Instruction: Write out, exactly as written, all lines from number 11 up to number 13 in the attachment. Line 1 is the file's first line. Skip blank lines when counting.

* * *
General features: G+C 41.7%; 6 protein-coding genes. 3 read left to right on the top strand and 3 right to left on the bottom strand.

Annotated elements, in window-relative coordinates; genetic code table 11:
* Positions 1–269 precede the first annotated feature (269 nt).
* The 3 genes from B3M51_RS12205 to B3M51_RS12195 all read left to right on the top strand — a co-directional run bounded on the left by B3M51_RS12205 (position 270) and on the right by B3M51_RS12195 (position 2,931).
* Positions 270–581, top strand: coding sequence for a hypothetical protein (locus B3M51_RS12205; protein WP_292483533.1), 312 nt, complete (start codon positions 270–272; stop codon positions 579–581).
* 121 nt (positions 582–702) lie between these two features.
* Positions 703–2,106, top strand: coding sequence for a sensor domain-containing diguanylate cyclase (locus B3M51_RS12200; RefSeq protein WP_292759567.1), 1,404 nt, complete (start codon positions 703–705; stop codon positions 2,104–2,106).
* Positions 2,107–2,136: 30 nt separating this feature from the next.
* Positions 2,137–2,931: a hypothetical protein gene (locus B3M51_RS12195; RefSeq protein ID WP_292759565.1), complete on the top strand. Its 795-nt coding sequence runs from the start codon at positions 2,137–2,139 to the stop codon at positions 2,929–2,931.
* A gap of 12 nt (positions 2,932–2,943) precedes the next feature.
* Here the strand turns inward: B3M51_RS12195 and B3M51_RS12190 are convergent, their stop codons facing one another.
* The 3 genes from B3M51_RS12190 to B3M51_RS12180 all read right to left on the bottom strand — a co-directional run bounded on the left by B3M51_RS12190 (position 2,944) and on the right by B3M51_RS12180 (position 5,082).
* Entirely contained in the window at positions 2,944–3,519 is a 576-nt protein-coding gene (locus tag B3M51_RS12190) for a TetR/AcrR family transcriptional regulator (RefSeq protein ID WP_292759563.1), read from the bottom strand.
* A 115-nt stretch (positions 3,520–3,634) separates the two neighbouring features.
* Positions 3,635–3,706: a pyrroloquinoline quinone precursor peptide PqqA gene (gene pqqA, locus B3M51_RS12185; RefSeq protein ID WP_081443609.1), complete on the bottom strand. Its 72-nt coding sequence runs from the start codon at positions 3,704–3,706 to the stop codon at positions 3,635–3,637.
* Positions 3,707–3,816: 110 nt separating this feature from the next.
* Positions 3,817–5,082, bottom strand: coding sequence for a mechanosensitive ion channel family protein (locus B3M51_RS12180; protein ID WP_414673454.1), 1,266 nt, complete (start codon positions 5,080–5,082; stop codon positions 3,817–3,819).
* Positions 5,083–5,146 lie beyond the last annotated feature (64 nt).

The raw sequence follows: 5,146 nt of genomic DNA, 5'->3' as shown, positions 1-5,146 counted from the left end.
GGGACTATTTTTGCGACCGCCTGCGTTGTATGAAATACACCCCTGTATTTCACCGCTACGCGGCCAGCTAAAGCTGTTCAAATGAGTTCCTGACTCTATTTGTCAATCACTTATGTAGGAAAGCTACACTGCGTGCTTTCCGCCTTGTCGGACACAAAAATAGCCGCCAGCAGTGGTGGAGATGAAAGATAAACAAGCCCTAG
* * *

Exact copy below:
* Here the strand turns inward: B3M51_RS12195 and B3M51_RS12190 are convergent, their stop codons facing one another.
* The 3 genes from B3M51_RS12190 to B3M51_RS12180 all read right to left on the bottom strand — a co-directional run bounded on the left by B3M51_RS12190 (position 2,944) and on the right by B3M51_RS12180 (position 5,082).
* Entirely contained in the window at positions 2,944–3,519 is a 576-nt protein-coding gene (locus tag B3M51_RS12190) for a TetR/AcrR family transcriptional regulator (RefSeq protein ID WP_292759563.1), read from the bottom strand.